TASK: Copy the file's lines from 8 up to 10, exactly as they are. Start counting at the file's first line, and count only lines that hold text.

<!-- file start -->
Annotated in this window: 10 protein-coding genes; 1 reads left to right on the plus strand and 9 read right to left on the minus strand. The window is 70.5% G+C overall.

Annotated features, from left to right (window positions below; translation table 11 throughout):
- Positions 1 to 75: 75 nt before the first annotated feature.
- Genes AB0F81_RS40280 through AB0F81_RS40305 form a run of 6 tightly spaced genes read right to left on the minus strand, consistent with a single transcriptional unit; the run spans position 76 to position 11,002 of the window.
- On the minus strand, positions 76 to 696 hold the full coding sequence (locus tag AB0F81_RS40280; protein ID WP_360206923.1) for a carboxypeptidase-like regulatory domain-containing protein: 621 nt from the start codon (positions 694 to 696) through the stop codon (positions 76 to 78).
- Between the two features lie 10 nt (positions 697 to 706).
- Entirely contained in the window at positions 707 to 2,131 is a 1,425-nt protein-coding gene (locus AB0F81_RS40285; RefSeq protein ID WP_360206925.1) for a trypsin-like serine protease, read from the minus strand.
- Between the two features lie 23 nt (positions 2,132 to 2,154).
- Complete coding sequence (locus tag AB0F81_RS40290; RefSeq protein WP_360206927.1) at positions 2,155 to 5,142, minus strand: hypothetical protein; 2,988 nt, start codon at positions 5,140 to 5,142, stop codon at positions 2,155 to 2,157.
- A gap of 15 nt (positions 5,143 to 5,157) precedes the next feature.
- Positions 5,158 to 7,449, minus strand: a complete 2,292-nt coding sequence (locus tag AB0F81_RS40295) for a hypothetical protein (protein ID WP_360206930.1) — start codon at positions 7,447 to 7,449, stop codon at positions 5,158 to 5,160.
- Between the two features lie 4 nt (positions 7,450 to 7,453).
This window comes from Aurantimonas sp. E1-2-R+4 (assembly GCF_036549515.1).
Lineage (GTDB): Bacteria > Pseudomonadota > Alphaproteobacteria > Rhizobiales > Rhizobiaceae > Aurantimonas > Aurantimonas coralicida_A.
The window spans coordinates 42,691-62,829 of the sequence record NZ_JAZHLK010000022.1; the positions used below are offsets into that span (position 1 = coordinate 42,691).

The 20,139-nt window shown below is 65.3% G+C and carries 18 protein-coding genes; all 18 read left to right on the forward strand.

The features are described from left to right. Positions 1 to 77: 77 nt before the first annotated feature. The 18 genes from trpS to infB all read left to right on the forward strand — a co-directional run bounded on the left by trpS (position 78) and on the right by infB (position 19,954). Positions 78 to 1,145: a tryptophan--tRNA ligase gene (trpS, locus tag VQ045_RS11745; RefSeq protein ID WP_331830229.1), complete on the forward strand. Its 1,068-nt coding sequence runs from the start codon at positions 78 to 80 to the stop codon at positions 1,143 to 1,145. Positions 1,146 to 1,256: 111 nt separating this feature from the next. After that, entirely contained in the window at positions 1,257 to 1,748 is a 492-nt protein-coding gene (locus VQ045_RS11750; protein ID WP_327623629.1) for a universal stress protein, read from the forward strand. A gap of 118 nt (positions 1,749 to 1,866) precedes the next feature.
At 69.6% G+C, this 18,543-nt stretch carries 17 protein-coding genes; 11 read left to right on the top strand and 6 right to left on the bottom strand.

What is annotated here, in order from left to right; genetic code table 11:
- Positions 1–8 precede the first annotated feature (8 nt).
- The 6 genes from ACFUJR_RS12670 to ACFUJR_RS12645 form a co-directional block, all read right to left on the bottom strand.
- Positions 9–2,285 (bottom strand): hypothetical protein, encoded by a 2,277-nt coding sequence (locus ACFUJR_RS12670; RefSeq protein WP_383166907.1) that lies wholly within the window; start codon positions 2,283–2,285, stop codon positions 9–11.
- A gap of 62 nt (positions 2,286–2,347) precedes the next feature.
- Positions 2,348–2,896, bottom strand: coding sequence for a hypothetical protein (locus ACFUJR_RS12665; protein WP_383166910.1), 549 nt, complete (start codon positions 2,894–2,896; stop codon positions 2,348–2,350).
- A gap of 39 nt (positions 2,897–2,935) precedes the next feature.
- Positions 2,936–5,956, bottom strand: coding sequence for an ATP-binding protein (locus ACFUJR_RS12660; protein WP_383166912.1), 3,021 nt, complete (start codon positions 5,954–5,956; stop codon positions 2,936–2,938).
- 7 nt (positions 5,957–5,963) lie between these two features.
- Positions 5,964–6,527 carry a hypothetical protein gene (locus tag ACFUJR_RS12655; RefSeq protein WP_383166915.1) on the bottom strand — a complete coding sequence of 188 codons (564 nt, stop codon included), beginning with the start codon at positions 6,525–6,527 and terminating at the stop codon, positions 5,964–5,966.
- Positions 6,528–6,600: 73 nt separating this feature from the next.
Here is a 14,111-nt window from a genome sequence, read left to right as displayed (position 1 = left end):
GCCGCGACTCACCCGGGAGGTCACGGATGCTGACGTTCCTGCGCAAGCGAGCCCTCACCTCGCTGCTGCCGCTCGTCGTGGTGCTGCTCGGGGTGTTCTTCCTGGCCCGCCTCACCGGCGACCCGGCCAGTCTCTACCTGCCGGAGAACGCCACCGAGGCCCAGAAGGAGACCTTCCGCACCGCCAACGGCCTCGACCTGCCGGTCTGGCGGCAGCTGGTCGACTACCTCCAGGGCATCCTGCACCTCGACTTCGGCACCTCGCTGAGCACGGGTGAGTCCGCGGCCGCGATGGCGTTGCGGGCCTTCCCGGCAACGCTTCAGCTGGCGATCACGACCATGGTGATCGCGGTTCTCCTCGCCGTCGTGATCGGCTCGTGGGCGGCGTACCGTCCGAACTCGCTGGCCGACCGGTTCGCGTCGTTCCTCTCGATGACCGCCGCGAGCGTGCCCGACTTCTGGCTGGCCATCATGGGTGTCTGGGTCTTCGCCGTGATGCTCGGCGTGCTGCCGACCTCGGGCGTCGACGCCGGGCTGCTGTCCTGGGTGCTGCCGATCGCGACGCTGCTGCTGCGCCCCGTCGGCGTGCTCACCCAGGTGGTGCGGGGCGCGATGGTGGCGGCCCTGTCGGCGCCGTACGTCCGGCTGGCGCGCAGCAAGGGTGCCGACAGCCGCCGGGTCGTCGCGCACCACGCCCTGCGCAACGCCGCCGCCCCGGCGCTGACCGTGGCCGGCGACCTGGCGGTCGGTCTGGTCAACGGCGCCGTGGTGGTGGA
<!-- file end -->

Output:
- Between the two features lie 23 nt (positions 2,132 to 2,154).
- Complete coding sequence (locus tag AB0F81_RS40290; RefSeq protein WP_360206927.1) at positions 2,155 to 5,142, minus strand: hypothetical protein; 2,988 nt, start codon at positions 5,140 to 5,142, stop codon at positions 2,155 to 2,157.
- A gap of 15 nt (positions 5,143 to 5,157) precedes the next feature.